3. “But love is much like a dam; if you allow a tiny crack to form through which only a trickle of water can pass, that trickle will quickly bring down the whole structure and soon no one will be able to control the force of the current.”  -Paulo Coelho, By the River Piedra I Sat Down and Wept

4. “To measure you by your smallest deed is to reckon the power of the ocean by the frailty of it’s foam.” Kahil Gibran, The Prophet

5. “Evolution is not about design or will; it is the outcome of constant endeavors made by organisms that want to survive and better themselves. The collective result is intoxicatingly beautiful, rife with oddities, and surpassingly brilliant, yet no agent is in control. Evolution arises from the bottom up – so too does hope.” -Paul Hawken, Blessed Unrest

6. “The smallest act of kindness is worth more than the grandest intention.” -Oscar Wilde

7. “All men dream, but not equally. Those who dream by night in the dusty recesses of their minds wake in the day to find that it was vanity. But the dreamers of the day are dangerous men, for they may act their dreams with open eyes, to make it possible.” -T.E. Lawrence, Seven Pillars of Wisdom

8. “Life is a series of pulls back and forth… A tension of opposites, like a pull on a rubber band. Most of us live somewhere in the middle. A wrestling match…Which side win? Love wins. Love always wins” -Mitch Albom, Tuesdays with Morrie

9. “If your work has a positive impact on five or ten people, you have invented a seed. Now you can plant it a million times.” -Muhammad Yunus, Building Social Business

10. “You can only ever be yourself. The more you try to be like someone else, the more you find yourself standing in the way.” -Gregory David Roberts, Shantaram

Related Post: Shantaram, Paulo Coelho and Jonathan Livingston Seagull

The Peace Train

Street art is becoming increasingly popular with stunning installations being created all over the world. These works of art are increasingly being used to portray a political message or promote human rights. The street has become a natural outlet for artist, empowering their freedom of speech and bringing people together.

This is a brief introduction to the stories that have caught my eye recently.

“White Walls Say Nothing” is a feature-length documentary about art and activism in the streets of Buenos Aires.

Buenos Aires is a complex, chaotic city. It has European style and a Latin American heart. It has oscillated between dictatorship and democracy for over a century, and its citizens have barely known political or economic stability.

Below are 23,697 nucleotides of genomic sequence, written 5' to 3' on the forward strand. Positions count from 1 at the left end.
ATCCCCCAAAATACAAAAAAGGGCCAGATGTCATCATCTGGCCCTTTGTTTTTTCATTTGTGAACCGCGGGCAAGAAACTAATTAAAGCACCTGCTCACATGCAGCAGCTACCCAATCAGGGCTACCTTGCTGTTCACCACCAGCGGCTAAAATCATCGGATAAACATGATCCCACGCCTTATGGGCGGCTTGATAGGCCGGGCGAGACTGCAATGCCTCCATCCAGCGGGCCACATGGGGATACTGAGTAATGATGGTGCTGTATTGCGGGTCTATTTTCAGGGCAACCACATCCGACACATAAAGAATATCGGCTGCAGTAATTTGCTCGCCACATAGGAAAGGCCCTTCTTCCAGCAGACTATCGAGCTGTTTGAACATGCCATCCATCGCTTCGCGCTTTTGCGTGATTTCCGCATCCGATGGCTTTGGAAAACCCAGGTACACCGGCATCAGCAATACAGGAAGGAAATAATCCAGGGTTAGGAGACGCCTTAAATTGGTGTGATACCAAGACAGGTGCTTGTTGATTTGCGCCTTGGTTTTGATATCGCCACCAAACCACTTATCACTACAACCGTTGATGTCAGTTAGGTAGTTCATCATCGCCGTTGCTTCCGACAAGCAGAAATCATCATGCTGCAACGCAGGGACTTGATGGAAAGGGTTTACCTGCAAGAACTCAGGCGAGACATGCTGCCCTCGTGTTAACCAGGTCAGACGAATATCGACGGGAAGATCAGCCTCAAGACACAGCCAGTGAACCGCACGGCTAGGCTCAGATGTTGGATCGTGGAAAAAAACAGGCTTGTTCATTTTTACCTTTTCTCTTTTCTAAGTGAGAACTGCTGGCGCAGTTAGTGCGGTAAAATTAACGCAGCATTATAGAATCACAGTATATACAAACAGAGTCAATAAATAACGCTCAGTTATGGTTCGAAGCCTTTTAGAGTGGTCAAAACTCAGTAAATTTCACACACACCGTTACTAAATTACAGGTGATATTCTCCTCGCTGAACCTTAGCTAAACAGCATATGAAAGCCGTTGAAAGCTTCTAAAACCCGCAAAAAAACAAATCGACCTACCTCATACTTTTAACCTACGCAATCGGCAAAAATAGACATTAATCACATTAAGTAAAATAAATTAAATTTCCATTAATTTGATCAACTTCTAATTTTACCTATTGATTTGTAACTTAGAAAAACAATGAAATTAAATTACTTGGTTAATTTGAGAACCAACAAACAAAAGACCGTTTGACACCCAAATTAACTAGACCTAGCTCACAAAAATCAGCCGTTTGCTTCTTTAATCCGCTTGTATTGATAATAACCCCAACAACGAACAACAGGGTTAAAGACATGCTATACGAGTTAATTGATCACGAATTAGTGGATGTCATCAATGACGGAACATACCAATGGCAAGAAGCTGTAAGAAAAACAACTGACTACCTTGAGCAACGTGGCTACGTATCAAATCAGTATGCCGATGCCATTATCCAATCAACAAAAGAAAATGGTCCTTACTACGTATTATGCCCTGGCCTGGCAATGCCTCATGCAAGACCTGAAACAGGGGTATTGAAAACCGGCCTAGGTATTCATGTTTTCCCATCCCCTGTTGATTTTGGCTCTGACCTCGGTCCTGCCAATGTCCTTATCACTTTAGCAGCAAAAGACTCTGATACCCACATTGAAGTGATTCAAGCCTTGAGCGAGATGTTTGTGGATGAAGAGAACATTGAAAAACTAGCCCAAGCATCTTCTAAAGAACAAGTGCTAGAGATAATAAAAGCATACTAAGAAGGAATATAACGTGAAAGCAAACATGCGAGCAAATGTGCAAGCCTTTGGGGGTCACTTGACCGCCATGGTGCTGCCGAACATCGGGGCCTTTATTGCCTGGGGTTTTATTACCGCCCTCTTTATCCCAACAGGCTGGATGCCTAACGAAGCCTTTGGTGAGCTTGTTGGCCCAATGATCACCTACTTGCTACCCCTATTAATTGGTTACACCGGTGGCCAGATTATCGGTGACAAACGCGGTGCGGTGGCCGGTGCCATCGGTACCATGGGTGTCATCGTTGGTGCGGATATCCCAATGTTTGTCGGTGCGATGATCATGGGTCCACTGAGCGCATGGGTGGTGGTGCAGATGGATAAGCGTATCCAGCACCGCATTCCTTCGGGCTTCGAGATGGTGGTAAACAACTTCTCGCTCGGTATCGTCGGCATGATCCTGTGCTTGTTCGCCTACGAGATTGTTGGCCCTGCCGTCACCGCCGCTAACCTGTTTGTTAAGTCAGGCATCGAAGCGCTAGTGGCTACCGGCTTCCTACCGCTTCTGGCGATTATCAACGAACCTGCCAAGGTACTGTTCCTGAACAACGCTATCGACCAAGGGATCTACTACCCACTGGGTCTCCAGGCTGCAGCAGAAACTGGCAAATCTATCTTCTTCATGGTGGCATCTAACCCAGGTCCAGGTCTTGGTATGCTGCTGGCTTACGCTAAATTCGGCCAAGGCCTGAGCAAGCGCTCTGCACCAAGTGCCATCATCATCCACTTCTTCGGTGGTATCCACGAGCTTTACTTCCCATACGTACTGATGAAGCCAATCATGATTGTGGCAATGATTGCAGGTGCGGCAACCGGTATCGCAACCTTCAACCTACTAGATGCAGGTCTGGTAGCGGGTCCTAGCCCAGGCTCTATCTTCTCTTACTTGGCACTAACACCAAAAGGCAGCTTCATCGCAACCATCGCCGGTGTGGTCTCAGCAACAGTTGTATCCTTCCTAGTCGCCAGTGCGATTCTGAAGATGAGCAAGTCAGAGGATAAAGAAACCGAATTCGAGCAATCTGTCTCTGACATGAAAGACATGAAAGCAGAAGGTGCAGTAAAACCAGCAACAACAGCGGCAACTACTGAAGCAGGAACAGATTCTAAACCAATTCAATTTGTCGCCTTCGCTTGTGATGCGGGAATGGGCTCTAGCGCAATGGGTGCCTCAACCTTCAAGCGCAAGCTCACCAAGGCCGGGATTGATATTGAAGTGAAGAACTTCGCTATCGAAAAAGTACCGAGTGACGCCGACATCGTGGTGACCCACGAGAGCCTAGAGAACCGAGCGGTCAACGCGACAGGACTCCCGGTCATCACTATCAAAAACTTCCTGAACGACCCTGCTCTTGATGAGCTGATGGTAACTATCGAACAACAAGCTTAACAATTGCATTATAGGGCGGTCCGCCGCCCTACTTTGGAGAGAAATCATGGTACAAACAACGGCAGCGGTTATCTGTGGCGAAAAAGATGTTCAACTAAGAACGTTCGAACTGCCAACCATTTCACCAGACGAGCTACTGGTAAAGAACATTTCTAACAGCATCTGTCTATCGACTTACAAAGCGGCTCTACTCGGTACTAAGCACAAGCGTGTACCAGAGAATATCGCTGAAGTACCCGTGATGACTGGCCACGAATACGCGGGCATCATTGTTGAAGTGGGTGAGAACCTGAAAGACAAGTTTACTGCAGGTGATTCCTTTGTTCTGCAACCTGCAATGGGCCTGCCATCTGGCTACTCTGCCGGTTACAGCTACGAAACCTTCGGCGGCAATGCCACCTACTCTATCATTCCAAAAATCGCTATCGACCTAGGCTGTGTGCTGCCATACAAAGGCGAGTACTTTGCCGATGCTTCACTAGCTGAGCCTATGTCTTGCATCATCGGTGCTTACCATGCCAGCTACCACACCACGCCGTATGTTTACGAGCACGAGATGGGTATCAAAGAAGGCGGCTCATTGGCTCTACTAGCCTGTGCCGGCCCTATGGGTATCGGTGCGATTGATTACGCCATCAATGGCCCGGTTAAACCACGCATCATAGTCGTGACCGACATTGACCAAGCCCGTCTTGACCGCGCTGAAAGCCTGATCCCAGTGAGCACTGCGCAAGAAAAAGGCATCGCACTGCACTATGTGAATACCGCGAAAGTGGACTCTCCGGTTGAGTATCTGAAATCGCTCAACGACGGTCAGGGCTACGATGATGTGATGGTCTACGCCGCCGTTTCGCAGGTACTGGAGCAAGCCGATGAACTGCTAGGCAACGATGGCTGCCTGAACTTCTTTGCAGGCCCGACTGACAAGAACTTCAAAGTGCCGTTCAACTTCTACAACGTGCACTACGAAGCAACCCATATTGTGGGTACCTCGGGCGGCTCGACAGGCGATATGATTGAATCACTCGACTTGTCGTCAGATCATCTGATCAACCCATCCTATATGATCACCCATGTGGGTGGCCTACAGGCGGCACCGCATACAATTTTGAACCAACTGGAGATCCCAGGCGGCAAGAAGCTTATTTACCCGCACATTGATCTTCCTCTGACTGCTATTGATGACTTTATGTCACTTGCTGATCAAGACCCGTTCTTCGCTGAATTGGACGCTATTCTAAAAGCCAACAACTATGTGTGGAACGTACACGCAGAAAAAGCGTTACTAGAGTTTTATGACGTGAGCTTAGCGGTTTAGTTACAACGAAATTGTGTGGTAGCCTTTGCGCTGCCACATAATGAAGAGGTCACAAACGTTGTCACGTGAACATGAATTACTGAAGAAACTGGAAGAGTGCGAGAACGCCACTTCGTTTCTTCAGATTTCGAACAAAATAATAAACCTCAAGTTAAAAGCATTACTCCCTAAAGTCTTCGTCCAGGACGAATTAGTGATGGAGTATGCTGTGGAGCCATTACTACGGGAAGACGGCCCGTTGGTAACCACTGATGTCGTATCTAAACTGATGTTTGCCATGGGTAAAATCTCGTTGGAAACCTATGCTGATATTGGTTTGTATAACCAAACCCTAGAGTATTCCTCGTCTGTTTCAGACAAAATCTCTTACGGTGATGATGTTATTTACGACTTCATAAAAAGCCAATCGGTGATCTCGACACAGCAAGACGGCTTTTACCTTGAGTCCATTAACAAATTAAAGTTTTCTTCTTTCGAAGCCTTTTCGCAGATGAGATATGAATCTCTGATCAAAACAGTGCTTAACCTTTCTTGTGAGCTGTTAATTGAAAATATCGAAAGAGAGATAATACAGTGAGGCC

Throughout Buenos Aires’ turbulent history, successive generations of activists and artists have taken to the streets to express themselves. This has given the walls a powerful and symbolic role. They have become the city’s voice.

This powerful tradition of expression in public space; of art and activism, has turned the streets of Buenos Aires into a riot of colour and communication.

In a second story featured on NPR this week Kenyan graffiti artist, Swift9, has gained permission from authorities to spray paint a commuter train with peace messages and icons with the goal of promoting a peaceful presidential election on March 4.

Kenya

Kenya 2

The train will travel through the massive Nairobi slum of Kibera, one of the largest in Africa, where young gangs torched, looted and killed in the spasms of violence that followed the 2007 Kenyan presidential election.

Listen to the story here.

Finally Street Artist, JR, is using street art to promote human rights and empower people all over the world. In his latest TED talk he shows how giant posters of human faces, pasted in public, are connecting communities, making change, and turning the world inside out.

Related Posts: Toronto Street Art Part 5 and Evolving Street Art

Waste Land (2010)

I briefly mentioned this documentary in a previous post but as I begin to focus this blog on the interaction between art and the environment I wanted to revisit this documentary.

WASTE LAND follows renowned artist Vik Muniz as he journeys to his native Brazil and the world’s largest garbage dump, Jardim Gramacho, located on the outskirts of Rio de Janeiro. There he photographs a group of “catadores”—self-designated pickers of recyclable materials. Muniz’s collaboration with these inspiring people as they recreate photographic images of themselves out of garbage reveals both the dignity and despair of the catadores as they begin to re-imagine their lives. In the end, this documentary offers stirring evidence of the transformative power of art and the alchemy of the human spirit. The film portrays an important message of finding happiness and true value in the life you live.

Please feel free to leave a comment if you have a favourite artistic documentary.

Related Post: Home (2009)